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Spin currents and the spin Hall effect by Fèlix Casanova (Monday, 25 June 2018)

The Seminars and Training Committee kindly invites you to the following ICMAB Periodical Lecture

Spin currents and the spin Hall effect


Monday, 25 June 2018 @ 12 pm
ICMAB - Sala d'Actes Carles Miravitlles

20 June 2018


The integration of the spin degree of freedom in charge-based electronic devices has already revolutionized both sensing and memory capability in microelectronics. A second generation of devices is now envisioned in which pure spin currents (a diffusive flow of spins with no net charge flow) could be used instead, with several proposals that advance towards the integration of spin logics and memory and could represent a post-CMOS paradigm. A key player in this quest is the spin Hall effect (SHE), a phenomenon that occurs in non-magnetic materials with strong spin-orbit coupling and allows to electrically create or detect pure spin currents without using ferromagnets.

The SHE has a common origin with the anomalous Hall effect, a classical phenomenon in ferromagnetic materials. Understanding the different mechanisms giving rise to the SHE allows to find and optimize promising materials for an efficient spin-to-charge current conversion. The SHE has been essential to discover novel spin-dependent phenomena, and some of them are being explored for potential applications.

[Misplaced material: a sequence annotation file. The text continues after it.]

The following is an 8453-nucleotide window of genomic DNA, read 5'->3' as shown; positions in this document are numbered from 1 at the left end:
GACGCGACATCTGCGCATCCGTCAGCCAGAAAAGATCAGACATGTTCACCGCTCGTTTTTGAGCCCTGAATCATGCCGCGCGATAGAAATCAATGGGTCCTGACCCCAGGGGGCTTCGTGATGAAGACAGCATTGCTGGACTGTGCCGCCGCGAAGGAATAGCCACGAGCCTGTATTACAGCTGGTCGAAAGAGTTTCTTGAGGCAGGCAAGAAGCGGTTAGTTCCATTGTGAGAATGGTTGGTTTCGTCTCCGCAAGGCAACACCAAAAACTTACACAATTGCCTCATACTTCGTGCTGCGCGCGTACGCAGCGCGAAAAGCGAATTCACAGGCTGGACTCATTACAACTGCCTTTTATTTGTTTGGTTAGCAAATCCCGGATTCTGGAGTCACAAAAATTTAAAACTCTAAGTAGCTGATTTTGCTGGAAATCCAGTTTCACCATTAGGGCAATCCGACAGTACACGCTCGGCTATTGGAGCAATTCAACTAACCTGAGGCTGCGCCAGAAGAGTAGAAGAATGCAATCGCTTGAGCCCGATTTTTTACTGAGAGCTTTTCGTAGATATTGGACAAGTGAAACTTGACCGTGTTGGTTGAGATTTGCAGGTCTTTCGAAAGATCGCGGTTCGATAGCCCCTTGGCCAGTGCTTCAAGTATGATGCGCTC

Fèlix Casanova is an Ikerbasque Research Professor at CIC nanoGUNE (Basque Country). He obtained his Ph.D. in Physics from Universitat de Barcelona in 2004 with a study of the magnetocaloric effect. He was a postdoctoral researcher at the University of California, San Diego from 2005 to 2009, where he worked in a variety of projects in nanoscience, including nanoporous materials and spintronics in metals, and he acquired extensive experience in nanofabrication techniques. Since 2009, he is the coleader of the Nanodevices Group at CIC nanoGUNE, devoted to the electronic properties of systems in reduced dimensions.

His current research interests are focused on spin-dependent phenomena (including spin transport and spin-orbit effects) in metals, insulators and novel two-dimensional materials. His pioneering studies on spin-charge interconversion in metals have led to an R+D contract with Intel Corp., the world-leading microelectronics company. He is Editorial Board member of Physical Review Applied, published by the APS.

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